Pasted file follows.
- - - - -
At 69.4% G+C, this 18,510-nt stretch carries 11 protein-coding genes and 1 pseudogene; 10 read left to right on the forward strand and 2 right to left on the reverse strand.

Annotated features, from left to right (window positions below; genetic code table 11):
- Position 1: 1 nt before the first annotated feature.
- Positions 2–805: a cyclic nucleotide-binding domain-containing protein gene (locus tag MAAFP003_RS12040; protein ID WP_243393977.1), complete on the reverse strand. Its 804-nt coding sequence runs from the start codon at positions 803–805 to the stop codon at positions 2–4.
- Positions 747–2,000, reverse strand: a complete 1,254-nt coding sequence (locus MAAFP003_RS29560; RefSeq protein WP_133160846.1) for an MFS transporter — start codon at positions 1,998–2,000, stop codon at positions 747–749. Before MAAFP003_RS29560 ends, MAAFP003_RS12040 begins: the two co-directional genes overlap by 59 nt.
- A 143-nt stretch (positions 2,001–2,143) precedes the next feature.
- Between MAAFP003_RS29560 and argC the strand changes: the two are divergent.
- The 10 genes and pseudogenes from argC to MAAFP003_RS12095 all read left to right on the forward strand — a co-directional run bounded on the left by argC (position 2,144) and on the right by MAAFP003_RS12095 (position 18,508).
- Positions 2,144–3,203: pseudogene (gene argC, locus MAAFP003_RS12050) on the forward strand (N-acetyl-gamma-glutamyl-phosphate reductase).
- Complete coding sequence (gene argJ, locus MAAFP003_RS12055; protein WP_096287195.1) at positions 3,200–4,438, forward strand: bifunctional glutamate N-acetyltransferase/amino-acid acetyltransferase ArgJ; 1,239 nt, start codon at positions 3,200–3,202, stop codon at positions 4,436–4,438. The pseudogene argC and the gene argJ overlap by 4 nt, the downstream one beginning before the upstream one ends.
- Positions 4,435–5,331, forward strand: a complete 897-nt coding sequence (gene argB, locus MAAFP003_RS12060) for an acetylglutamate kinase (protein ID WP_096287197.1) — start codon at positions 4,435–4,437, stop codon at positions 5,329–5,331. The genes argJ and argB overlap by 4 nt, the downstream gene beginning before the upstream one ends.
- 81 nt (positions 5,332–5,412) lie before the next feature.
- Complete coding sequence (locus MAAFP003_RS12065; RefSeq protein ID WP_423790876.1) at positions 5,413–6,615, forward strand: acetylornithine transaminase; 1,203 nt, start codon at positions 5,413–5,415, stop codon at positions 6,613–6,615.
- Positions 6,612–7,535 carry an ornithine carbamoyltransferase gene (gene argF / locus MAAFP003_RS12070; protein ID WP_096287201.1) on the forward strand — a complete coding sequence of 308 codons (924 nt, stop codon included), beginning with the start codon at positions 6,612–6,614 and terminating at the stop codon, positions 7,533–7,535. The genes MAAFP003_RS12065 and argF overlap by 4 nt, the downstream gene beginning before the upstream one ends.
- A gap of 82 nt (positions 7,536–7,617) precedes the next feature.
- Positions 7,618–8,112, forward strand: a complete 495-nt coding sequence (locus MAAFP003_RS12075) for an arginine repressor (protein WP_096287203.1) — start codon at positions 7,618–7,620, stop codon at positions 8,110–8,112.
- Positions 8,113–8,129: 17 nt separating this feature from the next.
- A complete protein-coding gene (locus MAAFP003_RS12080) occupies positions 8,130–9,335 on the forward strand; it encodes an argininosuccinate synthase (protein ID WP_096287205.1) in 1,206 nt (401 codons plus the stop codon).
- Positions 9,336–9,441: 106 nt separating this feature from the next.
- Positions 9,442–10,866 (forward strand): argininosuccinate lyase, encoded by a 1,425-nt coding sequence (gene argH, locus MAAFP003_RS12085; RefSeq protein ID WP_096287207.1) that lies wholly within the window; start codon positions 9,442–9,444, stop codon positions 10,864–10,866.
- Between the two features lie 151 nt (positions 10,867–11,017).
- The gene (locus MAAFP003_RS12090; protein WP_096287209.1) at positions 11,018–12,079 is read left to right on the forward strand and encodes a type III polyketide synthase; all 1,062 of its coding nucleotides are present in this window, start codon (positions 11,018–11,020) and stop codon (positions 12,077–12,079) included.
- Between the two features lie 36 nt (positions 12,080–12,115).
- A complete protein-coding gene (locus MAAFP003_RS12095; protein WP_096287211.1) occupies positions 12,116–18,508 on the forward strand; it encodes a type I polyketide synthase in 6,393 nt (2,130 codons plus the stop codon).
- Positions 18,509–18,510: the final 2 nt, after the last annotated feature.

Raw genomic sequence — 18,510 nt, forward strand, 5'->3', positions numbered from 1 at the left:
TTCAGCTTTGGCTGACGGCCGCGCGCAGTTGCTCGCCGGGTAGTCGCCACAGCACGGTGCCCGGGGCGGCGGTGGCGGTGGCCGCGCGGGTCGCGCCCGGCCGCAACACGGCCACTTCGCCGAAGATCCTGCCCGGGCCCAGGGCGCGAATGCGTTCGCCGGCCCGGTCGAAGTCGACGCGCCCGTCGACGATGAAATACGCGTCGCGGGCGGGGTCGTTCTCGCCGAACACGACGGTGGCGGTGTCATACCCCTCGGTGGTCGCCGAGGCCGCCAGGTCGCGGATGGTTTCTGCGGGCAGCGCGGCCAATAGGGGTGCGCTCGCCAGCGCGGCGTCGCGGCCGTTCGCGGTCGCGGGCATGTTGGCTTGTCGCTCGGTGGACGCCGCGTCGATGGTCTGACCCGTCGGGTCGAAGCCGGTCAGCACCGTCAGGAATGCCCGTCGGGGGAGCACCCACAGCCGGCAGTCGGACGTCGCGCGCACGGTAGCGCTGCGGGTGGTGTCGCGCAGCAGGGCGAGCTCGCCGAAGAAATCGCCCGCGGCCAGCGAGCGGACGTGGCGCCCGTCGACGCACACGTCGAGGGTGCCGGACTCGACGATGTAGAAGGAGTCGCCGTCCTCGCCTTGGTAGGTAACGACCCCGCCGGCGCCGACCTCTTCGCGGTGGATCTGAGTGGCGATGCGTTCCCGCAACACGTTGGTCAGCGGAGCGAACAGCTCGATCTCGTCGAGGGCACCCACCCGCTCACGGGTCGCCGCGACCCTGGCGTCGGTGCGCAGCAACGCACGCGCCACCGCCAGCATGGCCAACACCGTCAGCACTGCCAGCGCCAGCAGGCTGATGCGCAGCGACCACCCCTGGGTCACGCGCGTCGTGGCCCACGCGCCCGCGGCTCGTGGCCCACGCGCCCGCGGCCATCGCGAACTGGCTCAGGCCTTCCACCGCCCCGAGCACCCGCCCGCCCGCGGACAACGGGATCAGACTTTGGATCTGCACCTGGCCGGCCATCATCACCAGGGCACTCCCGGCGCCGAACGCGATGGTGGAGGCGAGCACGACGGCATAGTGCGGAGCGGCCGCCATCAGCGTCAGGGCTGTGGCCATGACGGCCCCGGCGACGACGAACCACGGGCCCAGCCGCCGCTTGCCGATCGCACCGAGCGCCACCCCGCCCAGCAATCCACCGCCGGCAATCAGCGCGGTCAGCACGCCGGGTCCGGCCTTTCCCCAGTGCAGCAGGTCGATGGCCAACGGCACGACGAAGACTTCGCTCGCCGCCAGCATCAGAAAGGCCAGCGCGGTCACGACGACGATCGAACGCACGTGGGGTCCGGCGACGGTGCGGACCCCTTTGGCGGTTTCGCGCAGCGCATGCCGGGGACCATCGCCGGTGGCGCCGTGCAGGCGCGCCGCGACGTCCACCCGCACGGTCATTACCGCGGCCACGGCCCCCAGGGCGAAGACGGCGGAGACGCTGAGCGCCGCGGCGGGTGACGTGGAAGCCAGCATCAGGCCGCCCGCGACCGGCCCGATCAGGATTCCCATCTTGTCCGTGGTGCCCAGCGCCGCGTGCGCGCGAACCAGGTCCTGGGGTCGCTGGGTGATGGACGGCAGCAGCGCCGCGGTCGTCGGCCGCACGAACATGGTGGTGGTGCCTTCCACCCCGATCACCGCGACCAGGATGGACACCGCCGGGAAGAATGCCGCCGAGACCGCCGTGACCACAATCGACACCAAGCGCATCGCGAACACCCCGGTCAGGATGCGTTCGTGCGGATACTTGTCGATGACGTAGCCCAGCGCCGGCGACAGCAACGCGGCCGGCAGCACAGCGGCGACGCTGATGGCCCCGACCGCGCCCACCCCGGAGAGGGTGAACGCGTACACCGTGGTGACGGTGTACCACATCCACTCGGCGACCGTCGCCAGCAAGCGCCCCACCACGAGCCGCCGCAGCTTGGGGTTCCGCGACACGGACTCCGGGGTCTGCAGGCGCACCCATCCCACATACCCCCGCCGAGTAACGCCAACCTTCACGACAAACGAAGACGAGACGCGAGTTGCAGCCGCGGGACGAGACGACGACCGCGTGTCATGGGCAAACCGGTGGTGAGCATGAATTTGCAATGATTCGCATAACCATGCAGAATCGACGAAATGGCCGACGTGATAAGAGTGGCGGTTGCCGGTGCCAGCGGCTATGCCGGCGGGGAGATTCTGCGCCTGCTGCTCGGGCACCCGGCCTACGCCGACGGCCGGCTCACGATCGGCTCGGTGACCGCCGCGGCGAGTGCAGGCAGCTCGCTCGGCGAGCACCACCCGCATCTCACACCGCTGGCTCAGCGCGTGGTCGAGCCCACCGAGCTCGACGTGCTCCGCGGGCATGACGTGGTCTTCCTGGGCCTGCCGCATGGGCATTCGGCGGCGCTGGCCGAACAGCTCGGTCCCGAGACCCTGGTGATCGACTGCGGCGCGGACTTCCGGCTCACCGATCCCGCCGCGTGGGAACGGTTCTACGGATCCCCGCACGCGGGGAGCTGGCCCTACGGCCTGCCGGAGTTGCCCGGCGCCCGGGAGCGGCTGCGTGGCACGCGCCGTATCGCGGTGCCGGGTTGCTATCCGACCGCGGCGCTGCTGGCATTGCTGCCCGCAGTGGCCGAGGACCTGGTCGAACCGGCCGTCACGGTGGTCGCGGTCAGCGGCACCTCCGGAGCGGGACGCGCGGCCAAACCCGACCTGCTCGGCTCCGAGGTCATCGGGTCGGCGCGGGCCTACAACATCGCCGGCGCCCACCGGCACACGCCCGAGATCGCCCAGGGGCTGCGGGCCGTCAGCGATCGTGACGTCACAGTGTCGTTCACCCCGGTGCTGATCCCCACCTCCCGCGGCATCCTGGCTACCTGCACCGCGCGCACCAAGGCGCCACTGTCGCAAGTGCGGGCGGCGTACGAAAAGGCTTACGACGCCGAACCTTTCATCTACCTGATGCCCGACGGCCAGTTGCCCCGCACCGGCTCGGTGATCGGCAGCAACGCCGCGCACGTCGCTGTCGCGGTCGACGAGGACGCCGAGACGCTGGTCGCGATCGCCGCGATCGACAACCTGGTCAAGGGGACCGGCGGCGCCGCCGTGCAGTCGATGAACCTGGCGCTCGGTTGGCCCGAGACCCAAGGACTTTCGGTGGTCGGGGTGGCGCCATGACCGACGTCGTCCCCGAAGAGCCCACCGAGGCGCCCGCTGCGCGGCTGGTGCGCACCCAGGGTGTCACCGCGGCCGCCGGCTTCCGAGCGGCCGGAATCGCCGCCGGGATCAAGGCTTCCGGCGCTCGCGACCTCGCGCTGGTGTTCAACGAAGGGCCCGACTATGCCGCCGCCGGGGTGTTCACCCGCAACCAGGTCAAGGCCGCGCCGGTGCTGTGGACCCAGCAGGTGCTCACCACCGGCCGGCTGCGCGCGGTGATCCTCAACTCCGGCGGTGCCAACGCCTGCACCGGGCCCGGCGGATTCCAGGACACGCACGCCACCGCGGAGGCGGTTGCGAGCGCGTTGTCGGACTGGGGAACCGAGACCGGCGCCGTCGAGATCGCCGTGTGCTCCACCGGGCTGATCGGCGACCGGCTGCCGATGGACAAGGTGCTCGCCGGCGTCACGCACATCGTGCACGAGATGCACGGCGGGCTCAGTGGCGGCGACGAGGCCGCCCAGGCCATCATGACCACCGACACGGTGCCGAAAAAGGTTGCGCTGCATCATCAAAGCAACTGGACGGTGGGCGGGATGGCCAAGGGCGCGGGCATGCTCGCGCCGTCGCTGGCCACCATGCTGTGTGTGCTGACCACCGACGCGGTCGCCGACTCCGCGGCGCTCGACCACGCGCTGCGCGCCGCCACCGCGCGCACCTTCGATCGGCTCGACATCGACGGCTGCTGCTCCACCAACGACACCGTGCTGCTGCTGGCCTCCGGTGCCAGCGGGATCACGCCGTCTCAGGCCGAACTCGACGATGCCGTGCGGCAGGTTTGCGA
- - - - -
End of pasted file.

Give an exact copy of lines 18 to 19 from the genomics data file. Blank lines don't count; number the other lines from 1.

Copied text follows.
- A complete protein-coding gene (locus MAAFP003_RS12080) occupies positions 8,130–9,335 on the forward strand; it encodes an argininosuccinate synthase (protein ID WP_096287205.1) in 1,206 nt (401 codons plus the stop codon).
- Positions 9,336–9,441: 106 nt separating this feature from the next.